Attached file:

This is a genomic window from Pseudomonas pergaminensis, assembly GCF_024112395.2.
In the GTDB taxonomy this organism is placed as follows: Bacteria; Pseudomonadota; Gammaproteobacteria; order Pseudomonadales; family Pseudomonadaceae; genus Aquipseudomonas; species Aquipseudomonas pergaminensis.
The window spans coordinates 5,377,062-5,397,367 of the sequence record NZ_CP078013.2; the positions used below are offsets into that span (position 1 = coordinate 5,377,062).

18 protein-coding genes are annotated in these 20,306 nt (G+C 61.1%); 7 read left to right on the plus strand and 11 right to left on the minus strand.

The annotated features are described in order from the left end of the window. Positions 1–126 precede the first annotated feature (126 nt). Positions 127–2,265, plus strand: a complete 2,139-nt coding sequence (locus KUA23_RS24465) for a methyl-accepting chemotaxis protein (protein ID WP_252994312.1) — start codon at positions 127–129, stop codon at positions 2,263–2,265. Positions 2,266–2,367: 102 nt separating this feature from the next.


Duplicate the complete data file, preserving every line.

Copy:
This is a genomic window from Pseudomonas pergaminensis, assembly GCF_024112395.2.
In the GTDB taxonomy this organism is placed as follows: Bacteria; Pseudomonadota; Gammaproteobacteria; order Pseudomonadales; family Pseudomonadaceae; genus Aquipseudomonas; species Aquipseudomonas pergaminensis.
The window spans coordinates 5,377,062-5,397,367 of the sequence record NZ_CP078013.2; the positions used below are offsets into that span (position 1 = coordinate 5,377,062).

18 protein-coding genes are annotated in these 20,306 nt (G+C 61.1%); 7 read left to right on the plus strand and 11 right to left on the minus strand.

The annotated features are described in order from the left end of the window. Positions 1–126 precede the first annotated feature (126 nt). Positions 127–2,265, plus strand: a complete 2,139-nt coding sequence (locus KUA23_RS24465) for a methyl-accepting chemotaxis protein (protein ID WP_252994312.1) — start codon at positions 127–129, stop codon at positions 2,263–2,265. Positions 2,266–2,367: 102 nt separating this feature from the next.